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And then from the bottom.

The things I’ve tried include:
1. Changing the needle – I switched it first from a 100/16 to an 80/12. As far as I can tell, she only used Schmetz Universal needles in the machine — all the supplies for the machine were in the same zipper bag and that’s all we found — so I’m not sure if using them rather than the ones recommended by the manual is causing a problem. I also changed the needle again, in case there was a flaw in the first 80/12 needle I used.
2. Changing from the FMQ foot to a regular piecing foot and being sure the feed dogs were engaged. (They were.)
3. Changing the thread – she had a different thread in the bobbin than on the top of the machine, so I wound a new bobbin from a Guttermann spool I recently bought and used the same thread on top and bottom.
4. Cleaning inside the machine. (Repeat this a lot of times, culminating in the time when I took off the throat plate so I could sweep out dust around the feed dogs, dropped one of the throat plate screws on the floor, and lost it down the air vent. (I tried using a fridge magnet to sweep around inside and see if I could get it back, but no luck.)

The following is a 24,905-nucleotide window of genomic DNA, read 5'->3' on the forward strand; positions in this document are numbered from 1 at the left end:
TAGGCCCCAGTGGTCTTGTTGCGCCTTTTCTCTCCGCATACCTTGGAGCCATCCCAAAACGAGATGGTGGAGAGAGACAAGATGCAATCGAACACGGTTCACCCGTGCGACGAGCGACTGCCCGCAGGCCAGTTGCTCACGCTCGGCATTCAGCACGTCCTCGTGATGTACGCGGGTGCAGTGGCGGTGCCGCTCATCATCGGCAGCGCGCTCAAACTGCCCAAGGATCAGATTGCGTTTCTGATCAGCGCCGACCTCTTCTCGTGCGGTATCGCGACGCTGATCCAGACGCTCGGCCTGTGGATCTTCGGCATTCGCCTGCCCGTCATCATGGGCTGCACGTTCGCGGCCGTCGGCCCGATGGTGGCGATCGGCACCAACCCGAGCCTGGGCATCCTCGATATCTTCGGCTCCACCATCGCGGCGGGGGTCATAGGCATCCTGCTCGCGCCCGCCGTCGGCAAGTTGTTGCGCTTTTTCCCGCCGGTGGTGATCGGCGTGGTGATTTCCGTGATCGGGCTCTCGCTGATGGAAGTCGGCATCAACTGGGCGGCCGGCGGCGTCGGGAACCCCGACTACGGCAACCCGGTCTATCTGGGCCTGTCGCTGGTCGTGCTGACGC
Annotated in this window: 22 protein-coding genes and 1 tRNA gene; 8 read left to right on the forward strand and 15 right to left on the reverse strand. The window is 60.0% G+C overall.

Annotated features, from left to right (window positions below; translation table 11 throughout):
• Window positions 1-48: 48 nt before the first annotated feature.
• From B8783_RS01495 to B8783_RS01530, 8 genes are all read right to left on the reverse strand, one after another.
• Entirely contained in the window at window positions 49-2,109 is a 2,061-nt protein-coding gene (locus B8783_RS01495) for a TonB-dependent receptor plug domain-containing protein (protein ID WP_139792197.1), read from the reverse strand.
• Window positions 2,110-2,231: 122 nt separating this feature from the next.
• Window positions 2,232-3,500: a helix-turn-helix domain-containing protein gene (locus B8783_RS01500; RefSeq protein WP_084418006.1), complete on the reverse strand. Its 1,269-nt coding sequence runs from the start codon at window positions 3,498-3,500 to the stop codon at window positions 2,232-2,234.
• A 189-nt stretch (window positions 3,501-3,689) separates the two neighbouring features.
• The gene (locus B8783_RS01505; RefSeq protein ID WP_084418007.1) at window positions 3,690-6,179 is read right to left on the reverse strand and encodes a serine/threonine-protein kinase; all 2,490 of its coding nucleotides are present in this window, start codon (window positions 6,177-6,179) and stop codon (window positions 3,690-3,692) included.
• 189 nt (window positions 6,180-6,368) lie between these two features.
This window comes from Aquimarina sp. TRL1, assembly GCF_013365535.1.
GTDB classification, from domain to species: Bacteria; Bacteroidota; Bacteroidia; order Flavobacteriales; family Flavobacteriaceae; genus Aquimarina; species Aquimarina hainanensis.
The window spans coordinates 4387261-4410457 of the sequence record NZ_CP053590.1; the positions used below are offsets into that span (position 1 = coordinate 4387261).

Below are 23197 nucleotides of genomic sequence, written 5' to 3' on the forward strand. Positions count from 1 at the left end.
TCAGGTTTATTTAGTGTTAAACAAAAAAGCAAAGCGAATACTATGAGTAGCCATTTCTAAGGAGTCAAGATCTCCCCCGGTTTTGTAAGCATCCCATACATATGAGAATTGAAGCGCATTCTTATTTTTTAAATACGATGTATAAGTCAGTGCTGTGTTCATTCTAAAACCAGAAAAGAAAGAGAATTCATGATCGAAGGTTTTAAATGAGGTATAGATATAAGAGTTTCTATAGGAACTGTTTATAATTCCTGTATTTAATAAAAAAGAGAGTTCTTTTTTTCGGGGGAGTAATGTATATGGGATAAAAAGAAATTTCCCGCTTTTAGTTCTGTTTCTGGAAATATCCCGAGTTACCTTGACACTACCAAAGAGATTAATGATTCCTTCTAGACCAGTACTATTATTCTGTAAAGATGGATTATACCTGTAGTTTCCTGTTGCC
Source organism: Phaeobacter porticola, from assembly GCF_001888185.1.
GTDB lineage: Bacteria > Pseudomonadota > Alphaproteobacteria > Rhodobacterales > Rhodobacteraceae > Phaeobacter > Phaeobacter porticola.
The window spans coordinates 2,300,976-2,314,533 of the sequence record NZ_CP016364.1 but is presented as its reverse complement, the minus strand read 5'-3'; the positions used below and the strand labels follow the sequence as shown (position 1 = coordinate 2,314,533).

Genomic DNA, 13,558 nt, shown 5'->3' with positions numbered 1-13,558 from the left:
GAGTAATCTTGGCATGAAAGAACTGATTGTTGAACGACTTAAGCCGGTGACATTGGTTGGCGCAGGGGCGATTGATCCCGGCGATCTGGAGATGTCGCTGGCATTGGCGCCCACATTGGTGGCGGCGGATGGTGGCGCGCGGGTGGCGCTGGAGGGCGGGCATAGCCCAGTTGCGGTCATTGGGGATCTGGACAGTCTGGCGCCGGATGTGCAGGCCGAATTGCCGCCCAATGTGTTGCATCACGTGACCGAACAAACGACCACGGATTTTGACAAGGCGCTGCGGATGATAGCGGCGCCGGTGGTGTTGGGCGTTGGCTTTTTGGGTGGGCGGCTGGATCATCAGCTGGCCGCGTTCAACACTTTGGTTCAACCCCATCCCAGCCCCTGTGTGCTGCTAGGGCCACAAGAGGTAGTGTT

5. Changing the bobbin case tension (it seemed to unspool more quickly than I imagined from the description in the manual – it was a bit of work to find the sweet spot where it moved without sticking, but wasn’t just falling like happens when you drop a bobbin while holding onto the thread).
6. Back way up near the top of the list: threading and unthreading and rethreading and threading again, lest I was doing something wrong, again and again ad nauseum, pretty much every time I tried anything and it didn’t work, I’d do this again. And then again for good measure. I tried turning the spool the other direction on the spool rod too, just in case that was wrong.
7. Changing the stitch length. That shouldn’t have made such an issue, but it was set to six, so I switched it back to ~2.
8. Fiddling with the presser foot pressure. It seems very tight, regardless of where I set it, but the fabric feeds through nicely regardless.